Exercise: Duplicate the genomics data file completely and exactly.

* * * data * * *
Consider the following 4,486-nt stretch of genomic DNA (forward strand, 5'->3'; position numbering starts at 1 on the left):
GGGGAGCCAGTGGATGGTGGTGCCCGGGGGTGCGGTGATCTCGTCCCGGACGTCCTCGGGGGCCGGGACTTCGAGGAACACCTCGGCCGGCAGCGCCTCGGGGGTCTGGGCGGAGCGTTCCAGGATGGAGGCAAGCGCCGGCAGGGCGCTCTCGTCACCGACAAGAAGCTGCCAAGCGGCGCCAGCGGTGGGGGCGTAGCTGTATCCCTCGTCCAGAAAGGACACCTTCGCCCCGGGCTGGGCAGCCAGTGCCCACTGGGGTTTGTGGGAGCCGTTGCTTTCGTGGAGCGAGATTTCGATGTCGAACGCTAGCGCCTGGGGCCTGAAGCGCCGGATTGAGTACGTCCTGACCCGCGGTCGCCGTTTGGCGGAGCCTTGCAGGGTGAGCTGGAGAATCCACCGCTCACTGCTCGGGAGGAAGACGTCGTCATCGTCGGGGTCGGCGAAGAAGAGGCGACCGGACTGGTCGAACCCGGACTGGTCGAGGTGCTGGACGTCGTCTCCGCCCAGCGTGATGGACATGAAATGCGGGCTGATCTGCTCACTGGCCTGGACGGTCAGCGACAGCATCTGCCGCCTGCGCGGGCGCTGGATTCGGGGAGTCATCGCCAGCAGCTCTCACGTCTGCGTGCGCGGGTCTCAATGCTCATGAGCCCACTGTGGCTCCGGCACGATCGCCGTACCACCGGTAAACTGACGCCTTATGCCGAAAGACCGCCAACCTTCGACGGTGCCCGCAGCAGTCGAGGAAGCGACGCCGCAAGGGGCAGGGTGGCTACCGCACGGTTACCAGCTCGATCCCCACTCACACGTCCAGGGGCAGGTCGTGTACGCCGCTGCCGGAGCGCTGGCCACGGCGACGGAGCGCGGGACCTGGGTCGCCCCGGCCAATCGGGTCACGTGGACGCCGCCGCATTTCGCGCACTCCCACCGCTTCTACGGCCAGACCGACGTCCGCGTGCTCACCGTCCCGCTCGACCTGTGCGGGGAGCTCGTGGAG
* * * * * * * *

Consider the following 4,486-nt stretch of genomic DNA (forward strand, 5'->3'; position numbering starts at 1 on the left):
GGGGAGCCAGTGGATGGTGGTGCCCGGGGGTGCGGTGATCTCGTCCCGGACGTCCTCGGGGGCCGGGACTTCGAGGAACACCTCGGCCGGCAGCGCCTCGGGGGTCTGGGCGGAGCGTTCCAGGATGGAGGCAAGCGCCGGCAGGGCGCTCTCGTCACCGACAAGAAGCTGCCAAGCGGCGCCAGCGGTGGGGGCGTAGCTGTATCCCTCGTCCAGAAAGGACACCTTCGCCCCGGGCTGGGCAGCCAGTGCCCACTGGGGTTTGTGGGAGCCGTTGCTTTCGTGGAGCGAGATTTCGATGTCGAACGCTAGCGCCTGGGGCCTGAAGCGCCGGATTGAGTACGTCCTGACCCGCGGTCGCCGTTTGGCGGAGCCTTGCAGGGTGAGCTGGAGAATCCACCGCTCACTGCTCGGGAGGAAGACGTCGTCATCGTCGGGGTCGGCGAAGAAGAGGCGACCGGACTGGTCGAACCCGGACTGGTCGAGGTGCTGGACGTCGTCTCCGCCCAGCGTGATGGACATGAAATGCGGGCTGATCTGCTCACTGGCCTGGACGGTCAGCGACAGCATCTGCCGCCTGCGCGGGCGCTGGATTCGGGGAGTCATCGCCAGCAGCTCTCACGTCTGCGTGCGCGGGTCTCAATGCTCATGAGCCCACTGTGGCTCCGGCACGATCGCCGTACCACCGGTAAACTGACGCCTTATGCCGAAAGACCGCCAACCTTCGACGGTGCCCGCAGCAGTCGAGGAAGCGACGCCGCAAGGGGCAGGGTGGCTACCGCACGGTTACCAGCTCGATCCCCACTCACACGTCCAGGGGCAGGTCGTGTACGCCGCTGCCGGAGCGCTGGCCACGGCGACGGAGCGCGGGACCTGGGTCGCCCCGGCCAATCGGGTCACGTGGACGCCGCCGCATTTCGCGCACTCCCACCGCTTCTACGGCCAGACCGACGTCCGCGTGCTCACCGTCCCGCTCGACCTGTGCGGGGAGCTCGTGGAG